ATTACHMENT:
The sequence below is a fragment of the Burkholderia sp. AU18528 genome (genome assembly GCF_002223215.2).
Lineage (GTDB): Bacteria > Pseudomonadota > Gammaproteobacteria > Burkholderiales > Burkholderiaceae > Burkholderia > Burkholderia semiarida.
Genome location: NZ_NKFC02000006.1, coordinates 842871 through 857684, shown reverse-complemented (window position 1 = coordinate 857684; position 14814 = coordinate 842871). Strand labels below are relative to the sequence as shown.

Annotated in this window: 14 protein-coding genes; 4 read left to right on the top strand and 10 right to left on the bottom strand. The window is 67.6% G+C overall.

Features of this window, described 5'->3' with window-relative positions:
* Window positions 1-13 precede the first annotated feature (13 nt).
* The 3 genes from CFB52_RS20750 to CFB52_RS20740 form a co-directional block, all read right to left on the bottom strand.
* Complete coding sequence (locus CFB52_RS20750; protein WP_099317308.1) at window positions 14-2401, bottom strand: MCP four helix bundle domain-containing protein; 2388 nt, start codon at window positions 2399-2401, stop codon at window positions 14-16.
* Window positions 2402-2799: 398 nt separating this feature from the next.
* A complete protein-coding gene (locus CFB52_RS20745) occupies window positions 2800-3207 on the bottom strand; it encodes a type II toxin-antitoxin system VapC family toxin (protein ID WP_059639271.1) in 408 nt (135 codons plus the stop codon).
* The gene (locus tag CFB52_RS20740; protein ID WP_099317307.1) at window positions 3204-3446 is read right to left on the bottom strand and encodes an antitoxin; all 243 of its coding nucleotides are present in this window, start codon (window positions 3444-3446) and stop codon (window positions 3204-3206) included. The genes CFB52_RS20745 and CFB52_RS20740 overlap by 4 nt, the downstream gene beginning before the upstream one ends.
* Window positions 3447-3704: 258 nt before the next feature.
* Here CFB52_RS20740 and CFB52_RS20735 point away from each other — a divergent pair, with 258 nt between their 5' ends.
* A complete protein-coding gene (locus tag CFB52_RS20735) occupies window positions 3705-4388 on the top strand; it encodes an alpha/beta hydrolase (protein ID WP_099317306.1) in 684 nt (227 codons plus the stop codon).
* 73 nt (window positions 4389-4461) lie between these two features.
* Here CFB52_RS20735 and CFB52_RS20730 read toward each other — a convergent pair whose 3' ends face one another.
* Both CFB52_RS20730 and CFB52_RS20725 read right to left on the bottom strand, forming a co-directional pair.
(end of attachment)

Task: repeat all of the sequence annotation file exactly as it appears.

The sequence below is a fragment of the Burkholderia sp. AU18528 genome (genome assembly GCF_002223215.2).
Lineage (GTDB): Bacteria > Pseudomonadota > Gammaproteobacteria > Burkholderiales > Burkholderiaceae > Burkholderia > Burkholderia semiarida.
Genome location: NZ_NKFC02000006.1, coordinates 842871 through 857684, shown reverse-complemented (window position 1 = coordinate 857684; position 14814 = coordinate 842871). Strand labels below are relative to the sequence as shown.

Annotated in this window: 14 protein-coding genes; 4 read left to right on the top strand and 10 right to left on the bottom strand. The window is 67.6% G+C overall.

Features of this window, described 5'->3' with window-relative positions:
* Window positions 1-13 precede the first annotated feature (13 nt).
* The 3 genes from CFB52_RS20750 to CFB52_RS20740 form a co-directional block, all read right to left on the bottom strand.
* Complete coding sequence (locus CFB52_RS20750; protein WP_099317308.1) at window positions 14-2401, bottom strand: MCP four helix bundle domain-containing protein; 2388 nt, start codon at window positions 2399-2401, stop codon at window positions 14-16.
* Window positions 2402-2799: 398 nt separating this feature from the next.
* A complete protein-coding gene (locus CFB52_RS20745) occupies window positions 2800-3207 on the bottom strand; it encodes a type II toxin-antitoxin system VapC family toxin (protein ID WP_059639271.1) in 408 nt (135 codons plus the stop codon).
* The gene (locus tag CFB52_RS20740; protein ID WP_099317307.1) at window positions 3204-3446 is read right to left on the bottom strand and encodes an antitoxin; all 243 of its coding nucleotides are present in this window, start codon (window positions 3444-3446) and stop codon (window positions 3204-3206) included. The genes CFB52_RS20745 and CFB52_RS20740 overlap by 4 nt, the downstream gene beginning before the upstream one ends.
* Window positions 3447-3704: 258 nt before the next feature.
* Here CFB52_RS20740 and CFB52_RS20735 point away from each other — a divergent pair, with 258 nt between their 5' ends.
* A complete protein-coding gene (locus tag CFB52_RS20735) occupies window positions 3705-4388 on the top strand; it encodes an alpha/beta hydrolase (protein ID WP_099317306.1) in 684 nt (227 codons plus the stop codon).
* 73 nt (window positions 4389-4461) lie between these two features.
* Here CFB52_RS20735 and CFB52_RS20730 read toward each other — a convergent pair whose 3' ends face one another.
* Both CFB52_RS20730 and CFB52_RS20725 read right to left on the bottom strand, forming a co-directional pair.